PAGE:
Shared Moments

Hello Cats.

It has been quite awhile since we’ve posted something new, the results of being stretched too thin and getting burned out. Susanne and I both pulled back on our activities to seek more balance in our life. Lately, though, I’ve been feeling the urge to write and share more thoughts and discoveries about dancing.

Tonight, I went to a local blues dance, the first one I’ve been to in about a year or so. There was nothing particularly remarkable about it. Some good music, a decent crowd, good atmosphere for the night. I had a few good dances, and met some of the new people that I’ve never seen since I’ve been MIA. As I drove home, a sense of peace came over me, and I thought about the following:

This past year, I’ve taken up running as a way to get myself into shape and to help regulate my emotional well-being. In addition, there’s something about the repetitive nature of the activity that causes me to stay focused, to clear my mind, and to deal with all those nagging thoughts that I so often ignore. On my longer runs, time starts to blur into passing bricks and buildings as those pesky thoughts fade and my focus improves. Running exposes me to the vastness of time, and my relative insignificance in all of it.

But dancing is a different kind of magic. A dance is three minutes, maybe five. Concentrated goodness. A short burst of time to express something incredibly fleeting. Each dance is a shared experience of expression that connects me to something more than I am by myself, the threads of the music, of my partner, the other dancers in the room, the history to which these dancers are all connected, and the future we are building together.

While running processes my thoughts, dancing processes my emotions. While running confronts me with my insignificance, dancing connects me with my humanity. And so, with these words, the silence is ended. Its time to put myself back out into the world.



Filed under Blues Dancing, community, lindy hop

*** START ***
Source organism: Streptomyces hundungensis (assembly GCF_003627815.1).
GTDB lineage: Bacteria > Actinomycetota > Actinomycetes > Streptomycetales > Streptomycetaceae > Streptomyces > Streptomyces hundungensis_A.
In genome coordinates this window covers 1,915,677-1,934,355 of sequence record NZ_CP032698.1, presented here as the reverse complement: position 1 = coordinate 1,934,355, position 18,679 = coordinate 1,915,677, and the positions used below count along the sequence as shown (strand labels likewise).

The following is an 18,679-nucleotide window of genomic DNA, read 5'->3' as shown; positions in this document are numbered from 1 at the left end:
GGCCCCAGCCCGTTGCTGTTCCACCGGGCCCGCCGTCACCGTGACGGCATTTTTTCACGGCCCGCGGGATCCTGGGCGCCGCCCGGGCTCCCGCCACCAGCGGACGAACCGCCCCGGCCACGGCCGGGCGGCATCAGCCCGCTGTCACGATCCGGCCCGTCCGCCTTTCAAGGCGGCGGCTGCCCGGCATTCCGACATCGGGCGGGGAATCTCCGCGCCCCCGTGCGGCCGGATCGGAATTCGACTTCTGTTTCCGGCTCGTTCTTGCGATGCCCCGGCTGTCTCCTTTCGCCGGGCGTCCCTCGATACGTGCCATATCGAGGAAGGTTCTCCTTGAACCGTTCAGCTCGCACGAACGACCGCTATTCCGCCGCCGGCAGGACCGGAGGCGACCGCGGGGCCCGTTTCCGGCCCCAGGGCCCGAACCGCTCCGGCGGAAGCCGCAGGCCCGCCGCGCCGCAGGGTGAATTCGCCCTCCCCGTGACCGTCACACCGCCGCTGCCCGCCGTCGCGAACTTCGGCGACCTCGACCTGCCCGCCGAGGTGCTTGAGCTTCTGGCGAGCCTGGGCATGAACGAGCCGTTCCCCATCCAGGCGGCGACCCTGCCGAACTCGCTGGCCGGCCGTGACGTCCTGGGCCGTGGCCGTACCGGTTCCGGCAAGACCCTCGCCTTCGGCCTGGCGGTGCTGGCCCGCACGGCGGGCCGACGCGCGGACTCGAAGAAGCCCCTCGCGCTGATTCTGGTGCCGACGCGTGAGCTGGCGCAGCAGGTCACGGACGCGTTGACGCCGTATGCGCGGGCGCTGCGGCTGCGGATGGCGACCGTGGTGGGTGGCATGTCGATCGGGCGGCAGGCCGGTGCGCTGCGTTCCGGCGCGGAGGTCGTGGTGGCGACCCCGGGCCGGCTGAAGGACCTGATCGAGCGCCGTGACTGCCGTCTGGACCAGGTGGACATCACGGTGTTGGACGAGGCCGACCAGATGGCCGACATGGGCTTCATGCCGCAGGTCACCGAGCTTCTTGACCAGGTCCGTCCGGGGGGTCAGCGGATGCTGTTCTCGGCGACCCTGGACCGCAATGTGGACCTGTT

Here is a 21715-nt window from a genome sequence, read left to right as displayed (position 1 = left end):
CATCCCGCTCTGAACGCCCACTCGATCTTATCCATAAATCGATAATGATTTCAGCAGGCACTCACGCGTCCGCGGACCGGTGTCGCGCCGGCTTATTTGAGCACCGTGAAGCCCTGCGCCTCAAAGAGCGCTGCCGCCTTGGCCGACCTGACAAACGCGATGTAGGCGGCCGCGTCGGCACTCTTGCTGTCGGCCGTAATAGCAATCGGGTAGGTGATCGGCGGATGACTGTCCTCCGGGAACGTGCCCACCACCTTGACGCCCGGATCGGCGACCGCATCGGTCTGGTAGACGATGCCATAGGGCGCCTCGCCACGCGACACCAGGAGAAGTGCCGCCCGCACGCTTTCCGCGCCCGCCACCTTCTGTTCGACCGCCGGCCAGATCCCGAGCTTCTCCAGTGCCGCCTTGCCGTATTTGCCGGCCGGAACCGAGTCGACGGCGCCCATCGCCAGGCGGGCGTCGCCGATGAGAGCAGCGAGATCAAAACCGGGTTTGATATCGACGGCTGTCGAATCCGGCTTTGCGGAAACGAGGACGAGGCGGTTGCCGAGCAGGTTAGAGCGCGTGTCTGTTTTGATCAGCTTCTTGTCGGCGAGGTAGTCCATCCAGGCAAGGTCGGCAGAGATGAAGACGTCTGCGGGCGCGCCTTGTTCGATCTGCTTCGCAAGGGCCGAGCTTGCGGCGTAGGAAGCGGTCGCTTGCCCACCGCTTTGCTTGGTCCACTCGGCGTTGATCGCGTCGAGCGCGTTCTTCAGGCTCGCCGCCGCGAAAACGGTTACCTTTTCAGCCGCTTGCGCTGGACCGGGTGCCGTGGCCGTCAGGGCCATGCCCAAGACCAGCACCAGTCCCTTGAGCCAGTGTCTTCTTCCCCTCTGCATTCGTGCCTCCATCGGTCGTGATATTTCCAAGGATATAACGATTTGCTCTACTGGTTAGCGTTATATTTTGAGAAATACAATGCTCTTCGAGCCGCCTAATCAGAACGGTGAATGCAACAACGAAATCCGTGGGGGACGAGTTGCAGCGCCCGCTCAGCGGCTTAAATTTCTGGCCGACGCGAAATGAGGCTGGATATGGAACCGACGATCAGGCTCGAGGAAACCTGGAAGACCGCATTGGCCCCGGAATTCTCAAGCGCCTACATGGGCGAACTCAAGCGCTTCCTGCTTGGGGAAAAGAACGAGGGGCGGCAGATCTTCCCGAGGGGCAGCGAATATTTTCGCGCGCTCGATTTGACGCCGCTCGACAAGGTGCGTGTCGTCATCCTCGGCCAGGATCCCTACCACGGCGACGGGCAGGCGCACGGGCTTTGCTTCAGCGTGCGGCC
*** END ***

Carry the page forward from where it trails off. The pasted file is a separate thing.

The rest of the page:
4 responses to “Shared Moments

  1. Michelle

    Poetic! You really make me stop and think. I too started running. I don’t seem to have the same experience that other runners do. The act of running takes all my concentration. Every step is planned and worried over (usually because I’m scared I’ll twist my knee). My arm motion is causing me no end of trouble (usually because I’m holding my hands too high and messing with my heart rate). I actually do think of my running in terms of 3-5 min segments because I couldn’t get through a run without a stream of music to push me through. Every song is a victory. Every run is a mountain of an accomplishment. I feel proud (and relieved) after a run. I feel happy (and peaceful) after a dance.

  2. Tom

    When I was in law school and taking a forced break from swing dancing, I would run about 3 miles each night. However, as time as inevitably progressed, my body doesn’t appreciate the pounding so much (sciatica). So, I bought a seated elliptical. I can watch True Blood while trying to lose weight.

  3. Beautiful post, Craig. I’m glad you’re back and I’m sorry that I stayed home last night and missed dancing with you. But since we’re talking about the topic of balance, I’m sure you’ll understand. 😉

    A few weeks ago I was walking home and stumbled across a pair of dancers who happened to be moving into my neighborhood. They’re young kids and enthusiastic, the kids you’ll see at every dance. The kind of kids we used to be when we used to go out dancing *every* night for years on end. Instead of talking about the neighborhood or the house or restaurants nearby, they started remarking that I didn’t go to the ballroom enough. I mean they went on and on about it! They meant well…but what they don’t realize yet: after 10 years, it’s important that your life get a little bigger, a little more balanced.

    I like the balance you’ve found between running and dancing. As Michelle said–poetic!

    • craigsparks

      Yeah, I saw that Rayned was DJ-ing. It was one of the main things that motivated me to get out. I was hoping I’d see you there, too, but I know I will see you soon enough. . .in the park, or at yoga, or for a meal sometime. Its all part of that bigger world out there.

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